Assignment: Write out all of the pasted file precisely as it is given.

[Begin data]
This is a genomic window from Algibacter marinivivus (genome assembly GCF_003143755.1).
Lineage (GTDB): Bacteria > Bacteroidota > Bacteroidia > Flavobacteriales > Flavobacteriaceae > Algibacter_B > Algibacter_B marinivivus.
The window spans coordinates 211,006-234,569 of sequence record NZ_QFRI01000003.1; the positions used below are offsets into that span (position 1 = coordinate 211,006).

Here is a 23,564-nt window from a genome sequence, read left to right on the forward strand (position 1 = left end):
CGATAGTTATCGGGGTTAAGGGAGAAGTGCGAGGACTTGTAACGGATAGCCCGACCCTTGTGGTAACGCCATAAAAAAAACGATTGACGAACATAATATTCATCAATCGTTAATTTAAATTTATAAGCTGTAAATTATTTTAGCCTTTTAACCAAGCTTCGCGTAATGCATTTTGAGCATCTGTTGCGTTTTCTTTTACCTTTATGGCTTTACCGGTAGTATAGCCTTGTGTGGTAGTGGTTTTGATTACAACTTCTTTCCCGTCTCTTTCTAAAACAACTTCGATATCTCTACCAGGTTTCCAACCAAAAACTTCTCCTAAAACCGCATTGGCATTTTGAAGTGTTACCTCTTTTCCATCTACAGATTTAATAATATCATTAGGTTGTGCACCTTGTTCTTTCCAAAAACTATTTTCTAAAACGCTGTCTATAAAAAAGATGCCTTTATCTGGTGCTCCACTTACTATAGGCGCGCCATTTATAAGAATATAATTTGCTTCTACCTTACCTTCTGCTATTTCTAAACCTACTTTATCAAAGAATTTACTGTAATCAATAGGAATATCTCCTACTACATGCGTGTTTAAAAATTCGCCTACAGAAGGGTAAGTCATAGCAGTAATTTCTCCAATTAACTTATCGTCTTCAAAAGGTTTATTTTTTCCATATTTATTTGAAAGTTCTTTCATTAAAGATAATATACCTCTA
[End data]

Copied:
This is a genomic window from Algibacter marinivivus (genome assembly GCF_003143755.1).
Lineage (GTDB): Bacteria > Bacteroidota > Bacteroidia > Flavobacteriales > Flavobacteriaceae > Algibacter_B > Algibacter_B marinivivus.
The window spans coordinates 211,006-234,569 of sequence record NZ_QFRI01000003.1; the positions used below are offsets into that span (position 1 = coordinate 211,006).

Here is a 23,564-nt window from a genome sequence, read left to right on the forward strand (position 1 = left end):
CGATAGTTATCGGGGTTAAGGGAGAAGTGCGAGGACTTGTAACGGATAGCCCGACCCTTGTGGTAACGCCATAAAAAAAACGATTGACGAACATAATATTCATCAATCGTTAATTTAAATTTATAAGCTGTAAATTATTTTAGCCTTTTAACCAAGCTTCGCGTAATGCATTTTGAGCATCTGTTGCGTTTTCTTTTACCTTTATGGCTTTACCGGTAGTATAGCCTTGTGTGGTAGTGGTTTTGATTACAACTTCTTTCCCGTCTCTTTCTAAAACAACTTCGATATCTCTACCAGGTTTCCAACCAAAAACTTCTCCTAAAACCGCATTGGCATTTTGAAGTGTTACCTCTTTTCCATCTACAGATTTAATAATATCATTAGGTTGTGCACCTTGTTCTTTCCAAAAACTATTTTCTAAAACGCTGTCTATAAAAAAGATGCCTTTATCTGGTGCTCCACTTACTATAGGCGCGCCATTTATAAGAATATAATTTGCTTCTACCTTACCTTCTGCTATTTCTAAACCTACTTTATCAAAGAATTTACTGTAATCAATAGGAATATCTCCTACTACATGCGTGTTTAAAAATTCGCCTACAGAAGGGTAAGTCATAGCAGTAATTTCTCCAATTAACTTATCGTCTTCAAAAGGTTTATTTTTTCCATATTTATTTGAAAGTTCTTTCATTAAAGATAATATACCTCTA